When entering hibernation:
- Apps and services are notified
- Drivers are notified
- User and system state is saved to disk in a compressed format
- Firmware is notified
(Per Microsoft's documenation on system power states.)
If an application or rootkit is so designed, it could attempt to hide or clean itself in response to the power state change. There is a timeout period after steps 1 and 2 to allow applications and drivers to prepare for suspension/termination.
This notification is both intentional and necessary: applications/services may span across multiple systems, and drivers must plan for data stored on volatile device memory to be lost. A similar notification occurs prior to system shutdown, albeit with a different status code.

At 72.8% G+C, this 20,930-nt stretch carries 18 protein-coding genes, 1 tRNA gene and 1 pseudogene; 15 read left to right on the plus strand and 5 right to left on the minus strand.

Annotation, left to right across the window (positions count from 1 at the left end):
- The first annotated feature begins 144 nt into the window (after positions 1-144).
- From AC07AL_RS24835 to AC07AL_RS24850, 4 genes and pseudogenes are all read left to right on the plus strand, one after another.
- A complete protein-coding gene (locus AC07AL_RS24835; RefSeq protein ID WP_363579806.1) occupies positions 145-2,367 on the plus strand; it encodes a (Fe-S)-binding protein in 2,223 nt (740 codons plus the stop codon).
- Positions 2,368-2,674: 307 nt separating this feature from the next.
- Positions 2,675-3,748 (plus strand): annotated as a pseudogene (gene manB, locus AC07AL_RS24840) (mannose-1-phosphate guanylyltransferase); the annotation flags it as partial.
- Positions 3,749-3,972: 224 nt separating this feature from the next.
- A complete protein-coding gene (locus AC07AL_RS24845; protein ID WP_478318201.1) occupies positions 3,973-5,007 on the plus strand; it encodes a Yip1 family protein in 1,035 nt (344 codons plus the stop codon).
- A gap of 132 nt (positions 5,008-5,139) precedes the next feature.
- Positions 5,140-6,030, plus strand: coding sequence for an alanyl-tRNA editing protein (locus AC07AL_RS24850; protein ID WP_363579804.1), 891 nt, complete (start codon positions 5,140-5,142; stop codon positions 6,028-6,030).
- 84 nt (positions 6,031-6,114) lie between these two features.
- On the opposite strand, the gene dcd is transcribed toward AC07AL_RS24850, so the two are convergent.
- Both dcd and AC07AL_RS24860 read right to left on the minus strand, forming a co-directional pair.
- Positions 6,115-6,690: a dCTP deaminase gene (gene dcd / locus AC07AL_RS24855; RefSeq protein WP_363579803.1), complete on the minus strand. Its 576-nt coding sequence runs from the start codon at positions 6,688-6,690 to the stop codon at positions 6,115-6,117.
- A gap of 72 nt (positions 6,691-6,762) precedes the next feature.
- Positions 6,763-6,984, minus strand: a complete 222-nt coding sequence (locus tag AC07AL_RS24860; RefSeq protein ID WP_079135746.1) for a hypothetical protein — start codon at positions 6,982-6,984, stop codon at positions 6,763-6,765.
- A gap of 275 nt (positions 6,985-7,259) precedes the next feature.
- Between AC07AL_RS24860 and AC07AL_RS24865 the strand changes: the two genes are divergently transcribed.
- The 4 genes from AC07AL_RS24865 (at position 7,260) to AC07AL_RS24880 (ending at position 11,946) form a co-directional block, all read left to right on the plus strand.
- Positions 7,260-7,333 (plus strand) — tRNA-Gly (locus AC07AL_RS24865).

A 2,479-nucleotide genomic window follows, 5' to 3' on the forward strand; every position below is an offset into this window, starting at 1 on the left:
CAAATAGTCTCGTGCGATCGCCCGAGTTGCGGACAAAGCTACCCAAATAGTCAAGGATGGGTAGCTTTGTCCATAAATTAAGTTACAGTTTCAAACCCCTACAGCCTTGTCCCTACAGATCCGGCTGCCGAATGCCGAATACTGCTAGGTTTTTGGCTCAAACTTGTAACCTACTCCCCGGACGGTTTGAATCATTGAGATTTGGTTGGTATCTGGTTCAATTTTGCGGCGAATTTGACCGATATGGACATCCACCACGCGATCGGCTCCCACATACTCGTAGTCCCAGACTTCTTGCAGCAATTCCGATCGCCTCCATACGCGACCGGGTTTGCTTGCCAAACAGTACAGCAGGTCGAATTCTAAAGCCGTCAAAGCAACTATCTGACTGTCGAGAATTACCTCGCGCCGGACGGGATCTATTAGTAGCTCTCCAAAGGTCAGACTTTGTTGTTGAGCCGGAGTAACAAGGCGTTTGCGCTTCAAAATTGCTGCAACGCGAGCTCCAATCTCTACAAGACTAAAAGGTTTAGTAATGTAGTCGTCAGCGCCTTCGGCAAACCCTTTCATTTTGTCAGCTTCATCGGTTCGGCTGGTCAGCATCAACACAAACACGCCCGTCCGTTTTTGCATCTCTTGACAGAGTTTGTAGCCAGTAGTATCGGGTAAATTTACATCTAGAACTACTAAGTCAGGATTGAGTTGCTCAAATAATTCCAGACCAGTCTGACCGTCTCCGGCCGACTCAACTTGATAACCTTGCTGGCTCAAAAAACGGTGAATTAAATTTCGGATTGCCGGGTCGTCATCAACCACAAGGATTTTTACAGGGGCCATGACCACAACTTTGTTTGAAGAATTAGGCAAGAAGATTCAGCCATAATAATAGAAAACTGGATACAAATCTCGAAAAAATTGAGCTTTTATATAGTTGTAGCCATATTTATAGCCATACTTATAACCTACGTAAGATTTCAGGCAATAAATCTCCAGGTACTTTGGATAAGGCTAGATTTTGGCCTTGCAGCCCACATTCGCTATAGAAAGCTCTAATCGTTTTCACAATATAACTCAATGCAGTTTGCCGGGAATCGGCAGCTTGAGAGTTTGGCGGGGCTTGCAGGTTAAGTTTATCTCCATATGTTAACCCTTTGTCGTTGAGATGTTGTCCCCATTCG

A forensics-oriented tool may avoid "tipping off" the malware in some cases. It is also possible that malware from nation-state actors may detect common forensic tools.
I would expect that moderately sophisticated diskless malware will respond to power state changes, but it may not be capable of detecting forensics tools. So overall, I would expect to see an occasional benefit from using it. I cannot personally speak to the completeness or reliability of that particular tool, however.